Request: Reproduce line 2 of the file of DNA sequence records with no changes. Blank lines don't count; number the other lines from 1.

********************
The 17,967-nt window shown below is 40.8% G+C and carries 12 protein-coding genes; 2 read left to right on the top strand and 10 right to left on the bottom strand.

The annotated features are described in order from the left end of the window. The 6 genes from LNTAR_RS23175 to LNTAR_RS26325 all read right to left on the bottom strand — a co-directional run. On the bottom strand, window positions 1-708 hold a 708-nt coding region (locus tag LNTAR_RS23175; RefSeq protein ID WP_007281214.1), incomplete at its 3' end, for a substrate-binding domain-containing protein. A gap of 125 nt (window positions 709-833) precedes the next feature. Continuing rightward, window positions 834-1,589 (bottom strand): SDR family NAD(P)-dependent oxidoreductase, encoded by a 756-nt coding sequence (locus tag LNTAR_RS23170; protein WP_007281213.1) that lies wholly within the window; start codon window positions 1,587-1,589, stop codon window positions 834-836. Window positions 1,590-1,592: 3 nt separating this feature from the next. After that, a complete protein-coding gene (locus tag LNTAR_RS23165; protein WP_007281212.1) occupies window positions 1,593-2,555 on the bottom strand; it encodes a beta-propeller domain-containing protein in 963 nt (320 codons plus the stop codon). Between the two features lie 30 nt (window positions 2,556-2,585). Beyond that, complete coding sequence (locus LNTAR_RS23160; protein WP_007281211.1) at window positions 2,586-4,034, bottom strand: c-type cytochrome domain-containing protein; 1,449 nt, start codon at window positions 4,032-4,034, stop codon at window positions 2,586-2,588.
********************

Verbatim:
The annotated features are described in order from the left end of the window. The 6 genes from LNTAR_RS23175 to LNTAR_RS26325 all read right to left on the bottom strand — a co-directional run. On the bottom strand, window positions 1-708 hold a 708-nt coding region (locus tag LNTAR_RS23175; RefSeq protein ID WP_007281214.1), incomplete at its 3' end, for a substrate-binding domain-containing protein. A gap of 125 nt (window positions 709-833) precedes the next feature. Continuing rightward, window positions 834-1,589 (bottom strand): SDR family NAD(P)-dependent oxidoreductase, encoded by a 756-nt coding sequence (locus tag LNTAR_RS23170; protein WP_007281213.1) that lies wholly within the window; start codon window positions 1,587-1,589, stop codon window positions 834-836. Window positions 1,590-1,592: 3 nt separating this feature from the next. After that, a complete protein-coding gene (locus tag LNTAR_RS23165; protein WP_007281212.1) occupies window positions 1,593-2,555 on the bottom strand; it encodes a beta-propeller domain-containing protein in 963 nt (320 codons plus the stop codon). Between the two features lie 30 nt (window positions 2,556-2,585). Beyond that, complete coding sequence (locus LNTAR_RS23160; protein WP_007281211.1) at window positions 2,586-4,034, bottom strand: c-type cytochrome domain-containing protein; 1,449 nt, start codon at window positions 4,032-4,034, stop codon at window positions 2,586-2,588.